Letters to the Editor

'Flow control': An arcane law that should never have been put on the books in the first place

I rarely ever write a letter to the editor. However, when a front page article, "Our solid waste dilemma" (Aug. 18 Journal, page 1), spends about a quarter of its space treating us like little kids and threatening us with the bogey man ... "it is unlawful for any person to dispose of controlled solid waste ... except at County-authorized disposal sites ...", it is time to respond.

We have a lot of silly laws. To wit, 19 states prohibit oral copulation between married partners. Washington, in fact, prohibits sex with a virgin even on her wedding night. (I wonder how they become non-virgins ... must be an out-of-state event.) www.journalism.sfsu.edu/flux/gSpot/sexLaw.html.

Does anyone really think threatening us with a stupid "flow control" law is going to change our behavior? Theoretically, if I take my lunch on the ferry to Anacortes and dispose of the waste there, I am breaking the law. State law requires us to carry a trash bag in our car. If we empty it at all, we must be breaking the "flow control" laws as the waste undoubtedly was accumulated in several counties over a period of time.

And then comes the clincher ... the biggest waste producer of all (Town of Friday Harbor) is exempt from this law because it is politically expedient to do so. Does that make sense? Seems that really puts a damper on the purpose of the flow control law. And then when Friday Harbor disposes of its recyclables at the county dump because it is free and saves transportation charges to the mainland, that really makes sense under the "flow control" laws. Come on ... our governments are supposed to be working for us under the umbrella of the "greatest good."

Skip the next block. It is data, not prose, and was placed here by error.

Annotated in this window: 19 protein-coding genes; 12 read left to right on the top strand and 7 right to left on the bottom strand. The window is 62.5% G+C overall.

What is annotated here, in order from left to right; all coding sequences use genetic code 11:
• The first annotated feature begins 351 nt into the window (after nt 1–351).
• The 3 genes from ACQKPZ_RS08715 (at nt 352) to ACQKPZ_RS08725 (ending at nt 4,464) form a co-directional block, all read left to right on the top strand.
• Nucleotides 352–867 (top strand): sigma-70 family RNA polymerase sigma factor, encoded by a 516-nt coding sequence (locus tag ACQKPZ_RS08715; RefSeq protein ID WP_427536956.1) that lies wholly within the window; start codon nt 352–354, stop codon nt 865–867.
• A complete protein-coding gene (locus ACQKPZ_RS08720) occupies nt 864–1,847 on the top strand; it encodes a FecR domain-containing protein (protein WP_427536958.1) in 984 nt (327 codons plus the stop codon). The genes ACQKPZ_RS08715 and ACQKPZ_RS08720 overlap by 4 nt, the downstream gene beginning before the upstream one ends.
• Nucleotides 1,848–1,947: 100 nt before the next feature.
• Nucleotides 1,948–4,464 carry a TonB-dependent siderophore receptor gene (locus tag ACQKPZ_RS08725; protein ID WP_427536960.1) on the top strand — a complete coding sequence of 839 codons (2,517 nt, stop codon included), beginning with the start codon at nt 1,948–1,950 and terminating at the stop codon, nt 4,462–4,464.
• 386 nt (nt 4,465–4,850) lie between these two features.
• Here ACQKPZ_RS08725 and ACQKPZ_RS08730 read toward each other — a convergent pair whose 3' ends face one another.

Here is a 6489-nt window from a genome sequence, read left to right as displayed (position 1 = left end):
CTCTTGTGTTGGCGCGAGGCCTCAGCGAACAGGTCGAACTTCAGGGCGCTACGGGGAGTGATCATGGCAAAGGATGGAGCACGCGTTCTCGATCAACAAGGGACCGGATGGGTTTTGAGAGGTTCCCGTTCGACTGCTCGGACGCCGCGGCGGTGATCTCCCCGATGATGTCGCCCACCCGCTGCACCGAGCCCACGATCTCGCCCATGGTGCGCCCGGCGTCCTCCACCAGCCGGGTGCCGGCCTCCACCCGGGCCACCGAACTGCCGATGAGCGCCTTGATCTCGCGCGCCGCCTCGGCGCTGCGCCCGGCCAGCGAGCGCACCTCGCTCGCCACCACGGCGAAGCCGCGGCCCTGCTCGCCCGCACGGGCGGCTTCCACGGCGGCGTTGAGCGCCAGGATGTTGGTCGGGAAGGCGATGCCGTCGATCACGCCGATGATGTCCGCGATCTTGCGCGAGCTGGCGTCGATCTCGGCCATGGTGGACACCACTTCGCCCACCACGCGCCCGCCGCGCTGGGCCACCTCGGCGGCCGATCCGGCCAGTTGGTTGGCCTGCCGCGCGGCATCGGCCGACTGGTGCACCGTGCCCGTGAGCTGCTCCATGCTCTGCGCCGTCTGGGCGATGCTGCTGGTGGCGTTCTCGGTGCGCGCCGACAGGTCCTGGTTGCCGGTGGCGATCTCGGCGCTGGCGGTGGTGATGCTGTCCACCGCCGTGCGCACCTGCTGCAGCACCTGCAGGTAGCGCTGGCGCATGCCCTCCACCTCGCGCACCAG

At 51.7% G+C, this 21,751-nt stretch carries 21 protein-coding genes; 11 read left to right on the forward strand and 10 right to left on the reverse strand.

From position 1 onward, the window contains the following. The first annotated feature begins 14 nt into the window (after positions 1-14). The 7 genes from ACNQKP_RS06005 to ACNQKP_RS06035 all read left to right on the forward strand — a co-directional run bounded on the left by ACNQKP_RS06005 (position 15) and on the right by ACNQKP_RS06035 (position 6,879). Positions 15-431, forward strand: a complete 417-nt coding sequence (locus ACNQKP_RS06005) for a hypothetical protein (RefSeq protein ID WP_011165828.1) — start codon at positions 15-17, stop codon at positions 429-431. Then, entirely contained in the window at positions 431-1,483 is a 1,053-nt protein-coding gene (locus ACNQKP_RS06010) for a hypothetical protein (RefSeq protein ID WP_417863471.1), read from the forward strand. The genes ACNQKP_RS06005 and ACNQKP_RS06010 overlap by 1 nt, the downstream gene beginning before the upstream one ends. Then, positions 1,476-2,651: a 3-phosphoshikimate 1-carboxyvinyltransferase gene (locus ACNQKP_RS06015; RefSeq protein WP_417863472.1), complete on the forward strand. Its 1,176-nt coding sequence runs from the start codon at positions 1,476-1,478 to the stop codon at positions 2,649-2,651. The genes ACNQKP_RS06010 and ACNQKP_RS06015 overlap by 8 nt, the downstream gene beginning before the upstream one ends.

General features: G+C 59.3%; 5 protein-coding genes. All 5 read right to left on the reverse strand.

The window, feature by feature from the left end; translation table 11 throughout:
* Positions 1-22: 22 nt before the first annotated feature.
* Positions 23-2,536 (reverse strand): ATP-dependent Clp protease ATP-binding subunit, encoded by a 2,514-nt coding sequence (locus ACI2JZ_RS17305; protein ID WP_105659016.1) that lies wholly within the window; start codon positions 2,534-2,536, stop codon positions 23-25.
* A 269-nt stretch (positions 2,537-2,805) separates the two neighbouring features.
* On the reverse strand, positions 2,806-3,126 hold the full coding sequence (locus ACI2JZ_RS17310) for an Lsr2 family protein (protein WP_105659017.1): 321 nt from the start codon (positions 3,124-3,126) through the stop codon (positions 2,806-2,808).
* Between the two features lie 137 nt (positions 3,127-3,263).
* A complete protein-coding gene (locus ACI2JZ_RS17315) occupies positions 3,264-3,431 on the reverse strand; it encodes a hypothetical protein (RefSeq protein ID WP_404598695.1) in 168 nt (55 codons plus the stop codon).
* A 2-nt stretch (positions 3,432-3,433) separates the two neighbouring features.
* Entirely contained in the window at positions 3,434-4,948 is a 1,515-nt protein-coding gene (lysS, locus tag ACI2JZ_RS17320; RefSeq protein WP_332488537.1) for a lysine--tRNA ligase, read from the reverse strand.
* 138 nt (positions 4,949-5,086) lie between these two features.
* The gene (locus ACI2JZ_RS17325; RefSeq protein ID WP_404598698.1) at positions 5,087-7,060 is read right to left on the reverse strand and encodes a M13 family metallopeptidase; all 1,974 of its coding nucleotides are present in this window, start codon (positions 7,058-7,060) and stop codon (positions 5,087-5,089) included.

I have lived in a number of states and a number of different counties and cities. They all had the same waste disposal challenge, but this is the first time I have ever been threatened with being a criminal if I disposed of my waste elsewhere. I would think government would be happy that I was disposing of it in a waste facility rather than just dumping it (I can understand why that would be illegal).

And ... why does anyone care if we dispose of recyclables off-island when the county loses money on it and doesn't charge for it anyway? Seems we would want to encourage transportation to other counties that gladly accept it free of charge. Wouldn't this reduce a loss leader for the county?

Many cities and counties have solved their cash flow problems (and let's face it, this issue is really only about money) by taxing parcels for waste disposal. Every parcel is taxed the same whether they generate waste or not and whether they are city or county. The government then contracts for disposal services on a competitive basis. It has worked well in every place that I have lived. And why not? Waste disposal is a high public priority or should be. The government sets the policy and private enterprise does the work. The purpose of taxes are to address high public priorities. Yet, the alternatives sent out for comment did not even list this method of funding as an alternative.

What is going on? Maybe our waste management officials should spend more time looking at how other communities have solved their problems and quit spending their time trying to control public comment and threatening us with arcane laws that should never have been put on the books in the first place. And ... shame on the Prosecuting Attorney for being drawn into this dumb argument and threatening us with a law that is not only unenforceable, but downright ridiculous. And ... shame on the County and Town for not being able to work together and solve this mess to the benefit of all of us.

What is local government for anyway?

Ron Crenshaw
Friday Harbor

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